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most every point, and quite agreeing in every essential and important point, with the Creeds we have, and those which other branches of the Universal Church have kept and handed down.

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The manner in which Creeds have been formed has been gradual, and step by step. The Apostles taught their disciples the being of a Godthat in the Godhead there are three Personsthat Jesus Christ is the Son of God and Saviour of the world-that through His name our sins may be forgiven-and that we shall all rise again with our bodies, and be judged according to our works.' These simple articles (or points of belief) may all be gathered out of the writings of the Apostles, which we have in the New Testament. After a while, as heretics sprang up, teaching what was contrary to truth, articles were added to the Creeds, denying the false doctrines of the heretics, and putting forth the truth. Thus, for example, a sect arose, who said that this world was not made by the great God, but a God of a lower order.' To deny this false doctrine, the Christians were taught that it is 'God the Father Almighty, who is the maker of heaven and earth.' Again, there was another sect, who said that 'Jesus Christ was not a real and true man,'-that not Christ but a phantom, (or appearance of a man) had seemed to suffer on the cross.' To oppose this heresy it was added to the Apostle's Creed, that Christ' was crucified, dead, and buried '—that as a real and true man he was 'born of the Virgin Mary-crucified under' (i. e. by the command and in the government of) 'Pontius Pilate'-that he was really 'dead'-and his body laid in a tomb, as any of our's might be..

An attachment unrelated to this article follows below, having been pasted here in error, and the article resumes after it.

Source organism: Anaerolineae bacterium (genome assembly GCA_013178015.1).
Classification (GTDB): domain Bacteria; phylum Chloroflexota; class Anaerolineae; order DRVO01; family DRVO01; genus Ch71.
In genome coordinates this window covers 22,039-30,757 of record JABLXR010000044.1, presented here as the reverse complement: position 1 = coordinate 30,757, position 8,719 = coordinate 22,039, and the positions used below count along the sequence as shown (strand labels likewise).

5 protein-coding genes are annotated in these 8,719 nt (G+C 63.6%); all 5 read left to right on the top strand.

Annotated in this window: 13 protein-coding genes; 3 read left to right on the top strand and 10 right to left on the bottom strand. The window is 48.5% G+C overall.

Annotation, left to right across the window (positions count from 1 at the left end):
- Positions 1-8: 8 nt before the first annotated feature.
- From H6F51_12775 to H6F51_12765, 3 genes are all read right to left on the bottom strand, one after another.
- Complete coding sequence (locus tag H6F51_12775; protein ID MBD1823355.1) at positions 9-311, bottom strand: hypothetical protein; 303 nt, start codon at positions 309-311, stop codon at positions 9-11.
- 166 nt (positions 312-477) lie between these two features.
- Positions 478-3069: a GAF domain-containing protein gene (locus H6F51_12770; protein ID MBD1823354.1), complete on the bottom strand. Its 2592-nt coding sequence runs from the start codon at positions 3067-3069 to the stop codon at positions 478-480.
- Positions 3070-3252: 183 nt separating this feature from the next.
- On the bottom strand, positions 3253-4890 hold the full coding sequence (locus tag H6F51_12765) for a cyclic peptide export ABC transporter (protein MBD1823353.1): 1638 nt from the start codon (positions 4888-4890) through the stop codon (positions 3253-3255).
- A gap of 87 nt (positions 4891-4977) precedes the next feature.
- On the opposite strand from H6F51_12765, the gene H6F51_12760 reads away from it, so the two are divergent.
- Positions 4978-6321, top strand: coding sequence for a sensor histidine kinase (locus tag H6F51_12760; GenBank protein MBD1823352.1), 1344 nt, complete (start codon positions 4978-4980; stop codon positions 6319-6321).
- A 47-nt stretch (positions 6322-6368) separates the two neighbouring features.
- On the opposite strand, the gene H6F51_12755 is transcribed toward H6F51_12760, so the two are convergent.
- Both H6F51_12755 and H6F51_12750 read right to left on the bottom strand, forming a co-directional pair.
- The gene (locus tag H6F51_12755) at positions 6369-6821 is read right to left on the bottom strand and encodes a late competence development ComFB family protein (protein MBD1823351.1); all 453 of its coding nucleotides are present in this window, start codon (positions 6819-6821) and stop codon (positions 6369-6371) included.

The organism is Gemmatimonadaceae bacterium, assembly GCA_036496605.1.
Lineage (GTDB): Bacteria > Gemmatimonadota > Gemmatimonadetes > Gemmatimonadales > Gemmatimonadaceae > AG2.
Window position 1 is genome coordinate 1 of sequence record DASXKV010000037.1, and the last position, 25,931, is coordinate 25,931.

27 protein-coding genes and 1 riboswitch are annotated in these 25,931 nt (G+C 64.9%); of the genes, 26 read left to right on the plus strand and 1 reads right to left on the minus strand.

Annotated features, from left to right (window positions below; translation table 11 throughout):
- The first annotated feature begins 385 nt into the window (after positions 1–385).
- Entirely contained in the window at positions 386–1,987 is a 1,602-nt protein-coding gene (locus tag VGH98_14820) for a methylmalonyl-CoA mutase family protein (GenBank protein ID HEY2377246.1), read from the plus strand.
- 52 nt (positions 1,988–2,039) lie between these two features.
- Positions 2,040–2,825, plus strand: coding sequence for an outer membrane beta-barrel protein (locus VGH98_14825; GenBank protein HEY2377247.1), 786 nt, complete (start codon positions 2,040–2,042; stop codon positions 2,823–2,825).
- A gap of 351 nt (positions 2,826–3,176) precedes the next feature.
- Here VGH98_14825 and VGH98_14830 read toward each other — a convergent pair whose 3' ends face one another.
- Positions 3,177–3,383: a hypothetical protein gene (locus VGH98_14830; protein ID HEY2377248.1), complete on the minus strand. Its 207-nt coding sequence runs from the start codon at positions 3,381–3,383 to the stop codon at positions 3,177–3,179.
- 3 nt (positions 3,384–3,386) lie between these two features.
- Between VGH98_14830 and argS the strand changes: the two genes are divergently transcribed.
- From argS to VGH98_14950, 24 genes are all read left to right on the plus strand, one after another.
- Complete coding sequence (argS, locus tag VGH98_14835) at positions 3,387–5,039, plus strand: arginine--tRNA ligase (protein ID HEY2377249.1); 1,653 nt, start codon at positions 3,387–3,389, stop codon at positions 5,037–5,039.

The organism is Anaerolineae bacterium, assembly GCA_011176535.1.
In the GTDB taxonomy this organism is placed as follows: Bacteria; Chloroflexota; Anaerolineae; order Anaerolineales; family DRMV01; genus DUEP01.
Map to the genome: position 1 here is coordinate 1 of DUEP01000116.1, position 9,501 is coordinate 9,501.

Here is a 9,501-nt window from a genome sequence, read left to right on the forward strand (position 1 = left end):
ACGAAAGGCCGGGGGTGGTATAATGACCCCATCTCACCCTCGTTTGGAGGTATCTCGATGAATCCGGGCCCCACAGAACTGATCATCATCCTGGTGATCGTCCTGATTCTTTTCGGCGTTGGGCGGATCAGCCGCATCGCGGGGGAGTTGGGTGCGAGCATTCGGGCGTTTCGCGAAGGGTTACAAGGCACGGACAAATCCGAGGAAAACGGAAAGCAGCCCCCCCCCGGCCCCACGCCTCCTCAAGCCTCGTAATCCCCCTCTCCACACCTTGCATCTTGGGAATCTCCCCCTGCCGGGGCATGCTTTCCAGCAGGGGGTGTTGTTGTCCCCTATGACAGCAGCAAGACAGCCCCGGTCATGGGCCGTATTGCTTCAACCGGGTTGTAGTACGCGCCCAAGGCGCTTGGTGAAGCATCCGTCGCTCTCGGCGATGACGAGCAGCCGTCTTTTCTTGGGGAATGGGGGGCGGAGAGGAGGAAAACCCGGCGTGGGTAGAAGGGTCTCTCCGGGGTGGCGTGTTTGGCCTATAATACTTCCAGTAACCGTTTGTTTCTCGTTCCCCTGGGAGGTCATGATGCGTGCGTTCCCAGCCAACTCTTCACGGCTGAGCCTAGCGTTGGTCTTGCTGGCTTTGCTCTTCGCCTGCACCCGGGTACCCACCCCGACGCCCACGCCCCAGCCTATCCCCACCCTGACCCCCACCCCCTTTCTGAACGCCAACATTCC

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In later times also, when many different here

sies had arisen by the preaching of false teachers, who, (as St. Peter foretold, 2 Pet. ii. 1) "privily brought in damnable heresies, denying the only Lord God, and his Son Jesus Christ," as these men, the seed of the old Serpent, spread their poisonous falsehoods, it became necessary to guard Christians against them, and for this purpose the Nicene Creed was composed, (so called from Nicé, in Armenia, at which a great general meeting of all the Bishops of every Christian Church was held), and afterwards the Athanasian Creed also was added, the object of which is to defend believers against those heretics-some of whom denied the Trinity-some confounded the different Persons of the Trinity-some denied that 'Christ and the Holy Spirit are God'-some denied that Christ was man -some said 'he was two, and not one Christ.' Thus, then, Creeds grew larger, as fresh forms of false doctrine arose, because each new error made it necessary to have some declaration added to the Creed, in denial of that error.